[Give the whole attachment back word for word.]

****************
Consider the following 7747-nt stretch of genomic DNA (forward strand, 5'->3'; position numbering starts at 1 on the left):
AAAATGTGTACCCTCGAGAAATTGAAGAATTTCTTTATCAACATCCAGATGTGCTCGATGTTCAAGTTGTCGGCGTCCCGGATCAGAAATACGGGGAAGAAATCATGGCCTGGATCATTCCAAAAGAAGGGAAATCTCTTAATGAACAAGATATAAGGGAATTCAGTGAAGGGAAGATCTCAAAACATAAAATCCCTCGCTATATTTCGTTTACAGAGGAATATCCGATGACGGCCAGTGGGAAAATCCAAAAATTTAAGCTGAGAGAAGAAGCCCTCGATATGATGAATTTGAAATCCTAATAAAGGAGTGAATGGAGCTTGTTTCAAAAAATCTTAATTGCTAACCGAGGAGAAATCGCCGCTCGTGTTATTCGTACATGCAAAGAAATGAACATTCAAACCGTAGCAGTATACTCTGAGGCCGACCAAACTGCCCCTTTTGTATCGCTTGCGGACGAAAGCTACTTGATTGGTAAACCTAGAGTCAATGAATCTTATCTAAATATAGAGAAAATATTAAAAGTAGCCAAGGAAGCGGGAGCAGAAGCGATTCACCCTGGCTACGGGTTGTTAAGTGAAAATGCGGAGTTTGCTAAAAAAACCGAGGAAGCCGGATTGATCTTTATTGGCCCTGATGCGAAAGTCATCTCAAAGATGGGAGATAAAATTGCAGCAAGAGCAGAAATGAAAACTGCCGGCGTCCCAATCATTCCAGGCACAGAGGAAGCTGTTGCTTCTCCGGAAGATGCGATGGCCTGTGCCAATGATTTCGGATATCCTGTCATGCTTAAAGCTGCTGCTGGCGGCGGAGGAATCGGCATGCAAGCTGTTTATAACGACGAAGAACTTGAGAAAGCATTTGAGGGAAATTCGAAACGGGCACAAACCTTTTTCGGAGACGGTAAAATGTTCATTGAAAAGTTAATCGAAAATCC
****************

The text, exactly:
Consider the following 7747-nt stretch of genomic DNA (forward strand, 5'->3'; position numbering starts at 1 on the left):
AAAATGTGTACCCTCGAGAAATTGAAGAATTTCTTTATCAACATCCAGATGTGCTCGATGTTCAAGTTGTCGGCGTCCCGGATCAGAAATACGGGGAAGAAATCATGGCCTGGATCATTCCAAAAGAAGGGAAATCTCTTAATGAACAAGATATAAGGGAATTCAGTGAAGGGAAGATCTCAAAACATAAAATCCCTCGCTATATTTCGTTTACAGAGGAATATCCGATGACGGCCAGTGGGAAAATCCAAAAATTTAAGCTGAGAGAAGAAGCCCTCGATATGATGAATTTGAAATCCTAATAAAGGAGTGAATGGAGCTTGTTTCAAAAAATCTTAATTGCTAACCGAGGAGAAATCGCCGCTCGTGTTATTCGTACATGCAAAGAAATGAACATTCAAACCGTAGCAGTATACTCTGAGGCCGACCAAACTGCCCCTTTTGTATCGCTTGCGGACGAAAGCTACTTGATTGGTAAACCTAGAGTCAATGAATCTTATCTAAATATAGAGAAAATATTAAAAGTAGCCAAGGAAGCGGGAGCAGAAGCGATTCACCCTGGCTACGGGTTGTTAAGTGAAAATGCGGAGTTTGCTAAAAAAACCGAGGAAGCCGGATTGATCTTTATTGGCCCTGATGCGAAAGTCATCTCAAAGATGGGAGATAAAATTGCAGCAAGAGCAGAAATGAAAACTGCCGGCGTCCCAATCATTCCAGGCACAGAGGAAGCTGTTGCTTCTCCGGAAGATGCGATGGCCTGTGCCAATGATTTCGGATATCCTGTCATGCTTAAAGCTGCTGCTGGCGGCGGAGGAATCGGCATGCAAGCTGTTTATAACGACGAAGAACTTGAGAAAGCATTTGAGGGAAATTCGAAACGGGCACAAACCTTTTTCGGAGACGGTAAAATGTTCATTGAAAAGTTAATCGAAAATCC